At the end of the 19th century, Catholics in the United States were in the minority and often scorned by a society dominated by the Protestant religion at the time.
To promote the spread of the budding Knights movement to other parishes, the founders chose as their patron an emblematic Catholic figure whose fame and contribution to American society were both indisputable and admired.
For the Church, Christopher Columbus was a shining example of a layman who accomplished his mission guided solely by his Catholic faith and offering the discovery of America to the Lord.
In his final letter to King Ferdinand of Spain, Columbus summed up his life as follows: “I did what I set out to do; may God, who has always looked favorably upon me, do the rest according to his divine justice." At the end of the 19th century, France went to great lengths to promote recognition of Columbus’ Christian values through the voices of its bishops.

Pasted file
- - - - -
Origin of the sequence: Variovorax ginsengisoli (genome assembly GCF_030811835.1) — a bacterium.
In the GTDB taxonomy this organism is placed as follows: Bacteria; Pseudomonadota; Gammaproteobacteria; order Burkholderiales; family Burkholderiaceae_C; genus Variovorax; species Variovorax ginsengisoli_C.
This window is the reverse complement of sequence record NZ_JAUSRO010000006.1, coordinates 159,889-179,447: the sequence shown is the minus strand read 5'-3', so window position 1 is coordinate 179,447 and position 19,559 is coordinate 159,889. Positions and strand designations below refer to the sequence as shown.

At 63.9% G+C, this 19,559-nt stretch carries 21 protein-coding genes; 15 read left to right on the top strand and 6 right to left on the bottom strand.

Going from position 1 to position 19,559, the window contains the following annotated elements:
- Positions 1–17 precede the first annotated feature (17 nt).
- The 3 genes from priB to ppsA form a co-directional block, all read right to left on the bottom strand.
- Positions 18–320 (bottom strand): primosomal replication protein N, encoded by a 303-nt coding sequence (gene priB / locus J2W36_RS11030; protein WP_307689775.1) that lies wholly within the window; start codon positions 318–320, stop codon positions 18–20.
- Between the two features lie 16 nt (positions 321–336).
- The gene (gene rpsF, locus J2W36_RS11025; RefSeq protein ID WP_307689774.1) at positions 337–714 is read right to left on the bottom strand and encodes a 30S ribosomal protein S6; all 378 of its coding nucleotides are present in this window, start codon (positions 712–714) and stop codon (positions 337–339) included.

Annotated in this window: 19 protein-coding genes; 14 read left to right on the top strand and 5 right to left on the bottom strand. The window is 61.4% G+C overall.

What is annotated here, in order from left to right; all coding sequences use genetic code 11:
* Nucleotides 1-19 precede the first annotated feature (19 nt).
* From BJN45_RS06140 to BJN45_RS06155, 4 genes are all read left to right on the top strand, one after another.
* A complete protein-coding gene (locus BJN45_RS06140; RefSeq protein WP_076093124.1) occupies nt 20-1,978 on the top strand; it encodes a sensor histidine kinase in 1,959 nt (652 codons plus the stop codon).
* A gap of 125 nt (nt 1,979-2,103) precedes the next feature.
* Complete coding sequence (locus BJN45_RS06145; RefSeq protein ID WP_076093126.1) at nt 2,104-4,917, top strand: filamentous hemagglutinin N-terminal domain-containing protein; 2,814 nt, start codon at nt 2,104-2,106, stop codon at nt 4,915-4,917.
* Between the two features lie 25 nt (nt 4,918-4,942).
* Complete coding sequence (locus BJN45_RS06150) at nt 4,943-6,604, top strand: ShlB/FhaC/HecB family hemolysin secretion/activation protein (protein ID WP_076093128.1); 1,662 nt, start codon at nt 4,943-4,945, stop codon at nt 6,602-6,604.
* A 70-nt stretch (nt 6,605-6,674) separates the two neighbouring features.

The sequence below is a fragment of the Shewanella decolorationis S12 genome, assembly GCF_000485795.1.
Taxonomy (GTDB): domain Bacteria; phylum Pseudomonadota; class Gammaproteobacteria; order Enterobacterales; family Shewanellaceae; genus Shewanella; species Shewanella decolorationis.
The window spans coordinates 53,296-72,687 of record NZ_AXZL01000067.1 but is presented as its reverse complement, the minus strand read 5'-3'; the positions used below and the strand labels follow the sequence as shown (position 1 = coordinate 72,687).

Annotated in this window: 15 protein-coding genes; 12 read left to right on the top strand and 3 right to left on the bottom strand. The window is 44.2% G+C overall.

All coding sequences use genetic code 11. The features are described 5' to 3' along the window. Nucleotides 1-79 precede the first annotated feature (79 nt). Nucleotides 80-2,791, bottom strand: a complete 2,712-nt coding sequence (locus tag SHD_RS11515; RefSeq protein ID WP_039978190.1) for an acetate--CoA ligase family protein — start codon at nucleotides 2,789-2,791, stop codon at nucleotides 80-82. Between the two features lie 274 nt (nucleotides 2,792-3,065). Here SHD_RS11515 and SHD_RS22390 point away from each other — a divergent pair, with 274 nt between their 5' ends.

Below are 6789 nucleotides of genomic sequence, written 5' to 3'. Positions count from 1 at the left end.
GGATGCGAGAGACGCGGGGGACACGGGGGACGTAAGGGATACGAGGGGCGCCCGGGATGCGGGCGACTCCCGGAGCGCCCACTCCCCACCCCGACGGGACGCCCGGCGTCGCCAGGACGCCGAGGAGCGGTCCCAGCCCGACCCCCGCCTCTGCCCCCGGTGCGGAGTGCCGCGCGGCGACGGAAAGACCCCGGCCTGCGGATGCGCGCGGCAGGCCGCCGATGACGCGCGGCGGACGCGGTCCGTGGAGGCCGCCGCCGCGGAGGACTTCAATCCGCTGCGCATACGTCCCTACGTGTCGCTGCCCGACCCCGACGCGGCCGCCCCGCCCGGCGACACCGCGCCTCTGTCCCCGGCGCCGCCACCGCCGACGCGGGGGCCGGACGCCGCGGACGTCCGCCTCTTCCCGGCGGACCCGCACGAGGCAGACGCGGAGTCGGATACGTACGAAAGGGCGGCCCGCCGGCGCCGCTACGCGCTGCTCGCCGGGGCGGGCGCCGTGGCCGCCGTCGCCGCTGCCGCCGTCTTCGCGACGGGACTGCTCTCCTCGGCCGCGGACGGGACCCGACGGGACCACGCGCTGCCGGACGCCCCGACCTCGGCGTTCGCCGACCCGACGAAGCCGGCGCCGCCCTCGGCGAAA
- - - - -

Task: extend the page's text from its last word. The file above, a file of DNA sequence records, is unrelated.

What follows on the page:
Father Henri Didon, who inspired Pierre de Coubertin to create the modern Olympic Games, paid tribute to Columbus, calling him the architect of the movement to spread Christian civilization across the Atlantic.
In his first homily, Pope Francis quoted French writer Léon Bloy, saying “Anyone who does not pray to the Lord prays to the devil.” The first Pope from the American continent took this phrase from Bloy’s first book Le révélateur du Globe [“The Man Who Opened the World”]. Published in 1884, the book advocates for the beatification of Christopher Columbus.
Like Columbus, men are explorers driven by the desire to do, to discover, and to venture out in the world, but also, on a more personal level, to explore the depths of their souls, drawing ever closer to God.